HMMER [26] calculates a score term for a probability model of non-homology. The profile/sequence bit scores are turned into a final log odds bit score using the score correction. The multiple segment viterbi (MSV) algorithm is then used to search for high scoring ungapped alignments, passing the sequence to the next step if the MSV score passes a threshold. False positive MSV hits are corrected using the bias filter with a HMM approach. After that, the Viterbi filter calculates an optimal gapped alignment score and the sequence is passed to the next step if the score exceeds a threshold. The forward and backward filter/parser calculates the posterior probabilities of domain locations. From these, sub-sequences which contain a lot of probability mass for a profile match are identified. For each identified domain, an ad hoc 'null2' hypothesis is constructed for each domain's composition and used to calculate a biased composition score correction. A maximum expected accuracy alignment is then calculated.

We used a HMM constructed on Lacticin 481 for the HMMER search. Lacticin 481 is a Type A lantibiotic which has a thioether bridge that spans half the length of each peptide, resulting in a compact molecule with a bicyclic ring structure towards the C-terminal end of the molecule and an N terminal linear conformation. [27] The largest group of lantibiotics - the Lacticin 481 group - is named upon and based on the structure of this lantibiotic (Table 1). We also used a HMM constructed on Nisin for the HMMER search. Both HMMs were downloaded from the Bagel2 database.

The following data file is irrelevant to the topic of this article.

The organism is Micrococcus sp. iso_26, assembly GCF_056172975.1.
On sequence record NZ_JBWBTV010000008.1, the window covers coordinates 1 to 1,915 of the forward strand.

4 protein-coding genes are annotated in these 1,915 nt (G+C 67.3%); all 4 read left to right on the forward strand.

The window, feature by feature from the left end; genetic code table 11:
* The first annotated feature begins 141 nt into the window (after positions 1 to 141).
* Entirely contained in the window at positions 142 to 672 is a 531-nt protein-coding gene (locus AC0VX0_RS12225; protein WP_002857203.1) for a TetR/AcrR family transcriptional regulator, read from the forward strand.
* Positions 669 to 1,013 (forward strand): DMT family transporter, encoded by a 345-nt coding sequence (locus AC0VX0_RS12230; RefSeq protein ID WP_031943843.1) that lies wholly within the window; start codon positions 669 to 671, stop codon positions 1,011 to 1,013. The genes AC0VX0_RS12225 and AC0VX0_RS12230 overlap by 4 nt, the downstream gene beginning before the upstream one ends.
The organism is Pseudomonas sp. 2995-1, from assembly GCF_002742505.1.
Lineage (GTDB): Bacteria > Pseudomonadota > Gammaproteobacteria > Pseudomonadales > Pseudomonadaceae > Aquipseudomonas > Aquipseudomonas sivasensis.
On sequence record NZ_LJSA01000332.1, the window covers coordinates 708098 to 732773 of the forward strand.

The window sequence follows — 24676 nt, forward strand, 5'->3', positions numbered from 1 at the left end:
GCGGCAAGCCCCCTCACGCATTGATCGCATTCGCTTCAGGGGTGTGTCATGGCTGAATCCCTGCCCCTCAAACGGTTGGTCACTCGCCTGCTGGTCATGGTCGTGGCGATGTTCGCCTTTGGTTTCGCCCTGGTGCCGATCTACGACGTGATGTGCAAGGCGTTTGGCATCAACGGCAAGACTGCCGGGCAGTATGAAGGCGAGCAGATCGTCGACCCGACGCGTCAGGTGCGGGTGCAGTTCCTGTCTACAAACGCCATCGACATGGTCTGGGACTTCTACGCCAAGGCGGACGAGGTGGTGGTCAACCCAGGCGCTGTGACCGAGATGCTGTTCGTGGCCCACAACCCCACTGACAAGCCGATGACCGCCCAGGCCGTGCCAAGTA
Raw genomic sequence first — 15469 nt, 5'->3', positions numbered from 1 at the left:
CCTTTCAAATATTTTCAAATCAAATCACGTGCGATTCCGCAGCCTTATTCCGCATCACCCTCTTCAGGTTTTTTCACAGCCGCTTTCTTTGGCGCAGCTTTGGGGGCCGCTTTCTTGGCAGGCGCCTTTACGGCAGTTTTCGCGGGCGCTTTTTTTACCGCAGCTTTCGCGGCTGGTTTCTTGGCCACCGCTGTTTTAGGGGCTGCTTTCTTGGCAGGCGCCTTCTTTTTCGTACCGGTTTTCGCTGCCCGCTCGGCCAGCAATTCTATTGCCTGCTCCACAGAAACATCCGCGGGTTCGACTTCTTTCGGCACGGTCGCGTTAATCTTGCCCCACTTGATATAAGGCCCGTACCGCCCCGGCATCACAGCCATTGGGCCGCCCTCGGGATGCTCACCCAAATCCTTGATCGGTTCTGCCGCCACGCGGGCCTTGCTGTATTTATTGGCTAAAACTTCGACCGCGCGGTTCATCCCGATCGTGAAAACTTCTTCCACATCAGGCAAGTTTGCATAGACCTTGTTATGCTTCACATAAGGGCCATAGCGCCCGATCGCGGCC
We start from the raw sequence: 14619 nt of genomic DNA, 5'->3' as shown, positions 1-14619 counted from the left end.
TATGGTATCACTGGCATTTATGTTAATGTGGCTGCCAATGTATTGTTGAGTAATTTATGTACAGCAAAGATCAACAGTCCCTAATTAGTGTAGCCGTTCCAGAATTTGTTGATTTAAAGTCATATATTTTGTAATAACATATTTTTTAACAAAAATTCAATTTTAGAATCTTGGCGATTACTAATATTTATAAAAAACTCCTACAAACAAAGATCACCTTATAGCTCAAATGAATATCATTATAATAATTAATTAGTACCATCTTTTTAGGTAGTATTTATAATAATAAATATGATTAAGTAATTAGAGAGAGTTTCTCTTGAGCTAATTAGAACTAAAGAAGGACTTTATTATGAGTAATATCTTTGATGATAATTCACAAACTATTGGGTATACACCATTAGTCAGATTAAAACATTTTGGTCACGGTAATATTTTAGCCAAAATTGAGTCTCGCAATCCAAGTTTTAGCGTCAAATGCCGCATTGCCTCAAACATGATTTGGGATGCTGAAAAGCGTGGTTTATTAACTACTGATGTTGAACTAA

BLAST [28] is a local alignment tool that is heuristic in nature. The first step involes making a look up table of all the short subsequences and neighbouring subsequences in the query sequence. The database is then scanned for similarities. When a match is identified, it is used to initiate gap free and gapped extensions of the subsequence. After the algorithm has looked up all possible subsequences from the query sequence and extended them maximally, it assembles the best alignment for each sequence-query pair and converts this information to an SeqAlign data structure. The BLAST Formatter can use the information in the SeqAlign to retrieve the similar sequences found and display. BLAST uses statistical theory to produce a bit score and an E-value for each alignment pair. The bit score gives an indication of how good the alignment is, while the E value represents the statistical significance for the given alignment, hence the latter reflects the size of the database.